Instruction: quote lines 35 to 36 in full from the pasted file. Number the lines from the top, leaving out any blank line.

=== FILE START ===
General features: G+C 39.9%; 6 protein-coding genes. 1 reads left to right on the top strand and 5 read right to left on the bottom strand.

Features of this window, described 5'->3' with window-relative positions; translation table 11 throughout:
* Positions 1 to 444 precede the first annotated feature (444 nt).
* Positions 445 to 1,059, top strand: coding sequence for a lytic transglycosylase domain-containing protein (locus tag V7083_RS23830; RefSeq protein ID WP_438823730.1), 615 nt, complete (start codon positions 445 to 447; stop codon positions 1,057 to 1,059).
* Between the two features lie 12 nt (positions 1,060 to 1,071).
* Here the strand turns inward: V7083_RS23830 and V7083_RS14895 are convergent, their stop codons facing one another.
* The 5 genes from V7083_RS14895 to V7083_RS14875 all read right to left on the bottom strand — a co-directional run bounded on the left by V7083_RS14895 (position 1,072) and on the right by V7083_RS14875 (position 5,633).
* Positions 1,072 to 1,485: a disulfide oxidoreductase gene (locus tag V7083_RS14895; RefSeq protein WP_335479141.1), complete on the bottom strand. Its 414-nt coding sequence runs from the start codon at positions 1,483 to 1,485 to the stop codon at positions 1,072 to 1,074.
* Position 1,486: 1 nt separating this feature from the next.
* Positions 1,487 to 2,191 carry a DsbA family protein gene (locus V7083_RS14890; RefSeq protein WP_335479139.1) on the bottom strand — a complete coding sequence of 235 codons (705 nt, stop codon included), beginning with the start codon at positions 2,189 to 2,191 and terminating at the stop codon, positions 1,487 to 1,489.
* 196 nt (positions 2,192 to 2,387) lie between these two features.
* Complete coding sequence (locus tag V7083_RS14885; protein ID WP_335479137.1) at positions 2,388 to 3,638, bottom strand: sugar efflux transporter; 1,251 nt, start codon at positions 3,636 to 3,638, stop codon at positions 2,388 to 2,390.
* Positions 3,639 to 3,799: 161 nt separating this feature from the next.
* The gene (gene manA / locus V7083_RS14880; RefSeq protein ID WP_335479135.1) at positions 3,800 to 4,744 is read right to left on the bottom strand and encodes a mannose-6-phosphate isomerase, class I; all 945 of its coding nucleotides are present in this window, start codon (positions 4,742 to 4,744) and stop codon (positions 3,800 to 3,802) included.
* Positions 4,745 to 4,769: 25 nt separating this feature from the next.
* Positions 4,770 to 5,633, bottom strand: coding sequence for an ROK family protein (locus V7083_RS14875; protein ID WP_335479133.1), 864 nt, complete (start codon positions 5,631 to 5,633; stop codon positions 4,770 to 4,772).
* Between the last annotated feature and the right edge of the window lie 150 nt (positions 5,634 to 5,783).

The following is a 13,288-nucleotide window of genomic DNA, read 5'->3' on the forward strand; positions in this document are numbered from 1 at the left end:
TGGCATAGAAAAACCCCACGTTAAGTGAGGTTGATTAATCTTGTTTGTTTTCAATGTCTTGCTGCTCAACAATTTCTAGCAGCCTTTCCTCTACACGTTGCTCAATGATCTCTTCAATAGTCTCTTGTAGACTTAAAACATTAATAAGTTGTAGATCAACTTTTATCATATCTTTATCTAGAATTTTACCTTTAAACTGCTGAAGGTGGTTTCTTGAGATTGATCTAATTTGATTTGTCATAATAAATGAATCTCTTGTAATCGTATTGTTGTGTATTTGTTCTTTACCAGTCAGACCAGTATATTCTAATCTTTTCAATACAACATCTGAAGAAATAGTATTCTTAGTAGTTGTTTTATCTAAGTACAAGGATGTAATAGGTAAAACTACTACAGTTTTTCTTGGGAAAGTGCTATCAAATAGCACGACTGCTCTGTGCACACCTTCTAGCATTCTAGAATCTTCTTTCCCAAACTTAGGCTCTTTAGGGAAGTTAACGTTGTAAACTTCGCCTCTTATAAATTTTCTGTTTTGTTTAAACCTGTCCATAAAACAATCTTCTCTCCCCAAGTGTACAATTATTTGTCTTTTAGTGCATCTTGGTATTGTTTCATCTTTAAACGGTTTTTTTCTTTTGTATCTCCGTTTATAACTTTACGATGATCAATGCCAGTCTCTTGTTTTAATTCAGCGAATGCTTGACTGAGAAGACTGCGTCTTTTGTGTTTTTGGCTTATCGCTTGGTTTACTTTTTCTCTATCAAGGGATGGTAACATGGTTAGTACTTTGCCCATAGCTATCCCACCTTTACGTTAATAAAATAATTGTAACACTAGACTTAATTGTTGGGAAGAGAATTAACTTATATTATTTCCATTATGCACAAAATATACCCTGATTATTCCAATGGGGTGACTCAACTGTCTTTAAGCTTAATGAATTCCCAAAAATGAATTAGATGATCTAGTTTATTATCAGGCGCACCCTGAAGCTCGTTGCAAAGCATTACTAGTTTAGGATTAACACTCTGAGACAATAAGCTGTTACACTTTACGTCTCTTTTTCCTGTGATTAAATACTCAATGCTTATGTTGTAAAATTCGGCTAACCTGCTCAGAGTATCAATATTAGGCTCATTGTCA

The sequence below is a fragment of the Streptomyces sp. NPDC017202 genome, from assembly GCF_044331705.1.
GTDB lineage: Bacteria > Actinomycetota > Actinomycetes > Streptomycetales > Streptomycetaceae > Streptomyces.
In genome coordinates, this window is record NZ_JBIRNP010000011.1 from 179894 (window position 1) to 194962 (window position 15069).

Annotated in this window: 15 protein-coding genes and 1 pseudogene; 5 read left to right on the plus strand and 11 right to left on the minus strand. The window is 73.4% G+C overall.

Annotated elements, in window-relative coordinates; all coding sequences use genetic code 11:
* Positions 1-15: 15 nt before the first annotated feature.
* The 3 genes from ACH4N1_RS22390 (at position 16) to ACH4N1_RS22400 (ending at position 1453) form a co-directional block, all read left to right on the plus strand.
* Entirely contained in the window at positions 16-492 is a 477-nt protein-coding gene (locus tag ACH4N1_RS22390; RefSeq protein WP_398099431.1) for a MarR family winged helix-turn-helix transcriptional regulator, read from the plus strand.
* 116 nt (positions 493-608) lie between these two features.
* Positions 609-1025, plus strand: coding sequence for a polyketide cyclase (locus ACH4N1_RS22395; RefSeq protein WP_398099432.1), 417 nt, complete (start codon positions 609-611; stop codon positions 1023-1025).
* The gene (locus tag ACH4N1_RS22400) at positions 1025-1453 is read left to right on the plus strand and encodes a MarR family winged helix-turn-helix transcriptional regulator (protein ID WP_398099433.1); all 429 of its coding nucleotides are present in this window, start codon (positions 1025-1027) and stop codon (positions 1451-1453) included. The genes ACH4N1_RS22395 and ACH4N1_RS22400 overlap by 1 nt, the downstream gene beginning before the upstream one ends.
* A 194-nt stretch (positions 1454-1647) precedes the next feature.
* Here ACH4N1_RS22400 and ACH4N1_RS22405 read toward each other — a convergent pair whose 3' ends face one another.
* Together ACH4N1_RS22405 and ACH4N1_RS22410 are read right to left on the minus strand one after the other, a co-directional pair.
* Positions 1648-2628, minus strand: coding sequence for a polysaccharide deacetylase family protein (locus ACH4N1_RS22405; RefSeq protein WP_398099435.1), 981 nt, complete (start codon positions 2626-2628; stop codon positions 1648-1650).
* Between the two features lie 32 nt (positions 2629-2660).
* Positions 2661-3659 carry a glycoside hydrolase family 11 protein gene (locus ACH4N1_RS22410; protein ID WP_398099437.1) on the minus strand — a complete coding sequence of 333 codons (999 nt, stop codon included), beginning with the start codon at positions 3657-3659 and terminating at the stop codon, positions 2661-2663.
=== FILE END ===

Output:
* Between the two features lie 32 nt (positions 2629-2660).
* Positions 2661-3659 carry a glycoside hydrolase family 11 protein gene (locus ACH4N1_RS22410; protein ID WP_398099437.1) on the minus strand — a complete coding sequence of 333 codons (999 nt, stop codon included), beginning with the start codon at positions 3657-3659 and terminating at the stop codon, positions 2661-2663.